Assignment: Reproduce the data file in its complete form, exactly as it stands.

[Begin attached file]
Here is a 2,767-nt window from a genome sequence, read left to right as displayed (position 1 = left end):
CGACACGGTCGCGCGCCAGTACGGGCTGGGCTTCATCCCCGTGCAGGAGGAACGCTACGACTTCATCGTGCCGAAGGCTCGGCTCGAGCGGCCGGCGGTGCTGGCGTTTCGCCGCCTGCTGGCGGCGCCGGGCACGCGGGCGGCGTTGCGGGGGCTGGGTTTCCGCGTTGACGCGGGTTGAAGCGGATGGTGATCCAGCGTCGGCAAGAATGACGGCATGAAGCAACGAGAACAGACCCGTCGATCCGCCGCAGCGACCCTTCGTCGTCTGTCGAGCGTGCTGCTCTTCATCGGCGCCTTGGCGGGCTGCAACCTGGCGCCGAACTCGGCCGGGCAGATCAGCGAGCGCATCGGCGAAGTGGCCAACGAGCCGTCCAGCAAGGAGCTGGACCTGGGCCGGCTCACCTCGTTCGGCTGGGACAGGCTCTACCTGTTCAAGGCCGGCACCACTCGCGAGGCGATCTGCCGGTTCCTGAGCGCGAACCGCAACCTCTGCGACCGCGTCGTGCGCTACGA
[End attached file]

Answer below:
Here is a 2,767-nt window from a genome sequence, read left to right as displayed (position 1 = left end):
CGACACGGTCGCGCGCCAGTACGGGCTGGGCTTCATCCCCGTGCAGGAGGAACGCTACGACTTCATCGTGCCGAAGGCTCGGCTCGAGCGGCCGGCGGTGCTGGCGTTTCGCCGCCTGCTGGCGGCGCCGGGCACGCGGGCGGCGTTGCGGGGGCTGGGTTTCCGCGTTGACGCGGGTTGAAGCGGATGGTGATCCAGCGTCGGCAAGAATGACGGCATGAAGCAACGAGAACAGACCCGTCGATCCGCCGCAGCGACCCTTCGTCGTCTGTCGAGCGTGCTGCTCTTCATCGGCGCCTTGGCGGGCTGCAACCTGGCGCCGAACTCGGCCGGGCAGATCAGCGAGCGCATCGGCGAAGTGGCCAACGAGCCGTCCAGCAAGGAGCTGGACCTGGGCCGGCTCACCTCGTTCGGCTGGGACAGGCTCTACCTGTTCAAGGCCGGCACCACTCGCGAGGCGATCTGCCGGTTCCTGAGCGCGAACCGCAACCTCTGCGACCGCGTCGTGCGCTACGA